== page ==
Any discussion of hygiene – whether in an older adult or anyone else for that matter – is an admittedly subjective discussion. It is not just about taking a daily bath or shower. In fact, in many other parts of the world, a daily cleansing is considered a bit excessive, and some people of earlier generations did not necessarily grow up on the daily dousing we call personal hygiene. Everyone potentially has their own take on how frequently they wish to bathe, but hygiene also can be an indicator that something else is not quite right in an older adult.
When I get a call from a client who is concerned about their older loved one’s hygiene, I start by simply asking if this is a recent change from old habits or if it simply the way they always have been. If it is just the way the habit has always been, then it will not be easily changed…if, in fact, it even should be changed. Old habits are deeply ingrained. But a change in personal habits can be the sign of something else at work.
In an earlier post, I had pointed out that loss in appetite can be a warning sign of depression. The same holds for an older adult who has lost interest in how they look or how they smell. Depression is a bigger issue than hygiene, and in fact, if the older adult addresses the depression with talk therapy or medication, if indicated, they may find a renewed interest in self-care and hygiene.
And as with appetite as I addressed in the last posting, a change in hygiene can simply be a product of the older adult’s diminished ability to smell what you as a caregiver may find offensive. Conversely, you may find that your older loved one has dumped excessive amounts of cologne on themselves, because they cannot tell that they have given themselves an overdose of the good smelling stuff. Regardless, any discussion you may have with the older adult about something as personal as how they smell should be a very sensitive discussion.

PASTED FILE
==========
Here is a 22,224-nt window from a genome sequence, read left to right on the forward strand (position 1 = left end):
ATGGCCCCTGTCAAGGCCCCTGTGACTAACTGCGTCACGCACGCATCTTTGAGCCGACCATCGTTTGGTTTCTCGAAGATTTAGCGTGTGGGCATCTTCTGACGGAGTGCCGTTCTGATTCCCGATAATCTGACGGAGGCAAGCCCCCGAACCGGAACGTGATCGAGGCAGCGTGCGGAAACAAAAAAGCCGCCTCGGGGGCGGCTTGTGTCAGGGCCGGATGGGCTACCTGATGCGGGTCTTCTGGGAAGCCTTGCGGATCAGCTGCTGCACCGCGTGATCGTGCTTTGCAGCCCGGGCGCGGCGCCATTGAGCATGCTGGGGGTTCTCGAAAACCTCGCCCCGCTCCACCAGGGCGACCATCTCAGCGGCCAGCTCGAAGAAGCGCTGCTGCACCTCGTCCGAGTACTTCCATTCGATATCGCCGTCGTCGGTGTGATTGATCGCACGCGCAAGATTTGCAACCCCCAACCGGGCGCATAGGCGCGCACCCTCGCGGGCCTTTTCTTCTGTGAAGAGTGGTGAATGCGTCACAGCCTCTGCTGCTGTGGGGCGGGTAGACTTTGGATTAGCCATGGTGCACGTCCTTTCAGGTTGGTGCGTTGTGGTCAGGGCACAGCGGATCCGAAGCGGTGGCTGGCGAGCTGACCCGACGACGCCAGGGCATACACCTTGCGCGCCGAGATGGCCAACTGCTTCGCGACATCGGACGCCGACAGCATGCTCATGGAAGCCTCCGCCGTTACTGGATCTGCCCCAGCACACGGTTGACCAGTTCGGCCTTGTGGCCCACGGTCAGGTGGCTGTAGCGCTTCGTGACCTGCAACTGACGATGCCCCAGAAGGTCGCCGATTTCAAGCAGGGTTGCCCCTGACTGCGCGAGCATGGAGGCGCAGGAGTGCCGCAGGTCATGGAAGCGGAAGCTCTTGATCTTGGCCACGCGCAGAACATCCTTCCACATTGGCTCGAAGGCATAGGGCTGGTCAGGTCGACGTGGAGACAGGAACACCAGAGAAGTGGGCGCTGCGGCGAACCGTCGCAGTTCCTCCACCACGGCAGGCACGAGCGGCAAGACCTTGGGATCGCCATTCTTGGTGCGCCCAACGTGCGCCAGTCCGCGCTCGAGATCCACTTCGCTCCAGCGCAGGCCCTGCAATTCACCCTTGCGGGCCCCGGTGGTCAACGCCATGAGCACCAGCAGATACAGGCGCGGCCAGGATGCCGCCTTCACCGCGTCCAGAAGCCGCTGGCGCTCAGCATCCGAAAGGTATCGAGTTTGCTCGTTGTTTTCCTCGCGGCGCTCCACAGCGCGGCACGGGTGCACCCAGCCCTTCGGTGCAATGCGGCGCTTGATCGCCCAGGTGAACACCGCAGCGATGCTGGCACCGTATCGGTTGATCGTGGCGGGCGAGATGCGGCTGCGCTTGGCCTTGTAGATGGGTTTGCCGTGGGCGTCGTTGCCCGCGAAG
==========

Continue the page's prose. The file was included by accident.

Your older loved one also may also be finding it difficult to navigate the bath like they used to because of their diminished agility. And modesty may preclude them from asking for help. So if this is the case, consider enlisting the help of third parties like home care aids who will not be as threatening to their sense of propriety.
Forgetting to shower or bathe can also be a sign of a larger pattern of forgetfulness, so try to assess hygiene against the “big picture.” Does your older loved one also miss appointments or forget to pick up their clothes from the cleaners? Maybe suggesting a calendar with dates filled-in with the “things to do” can be an assist, because we all can forget things. If the forgetfulness, however, is part of a greater disorientation, be alert to early onset dementia. Even if this forgetting is part of a dementia, don’t immediately push the Alzheimer’s panic button. Mild dementia can be exacerbated by poor sleep or even a medication that has a side effect of confusion. Diphenhydramine (branded Benadryl), an ingredient in a lot of over the counter medications, can precipitate some amount of forgetfulness in a person of any age.
Charlotte Bishop is a Geriatric Care Manager and founder of Creative Case Management, certified professionals who are geriatric advocates, resources, counselors and friends to older adults and their families in metropolitan Chicago. Please email your questions to firstname.lastname@example.org.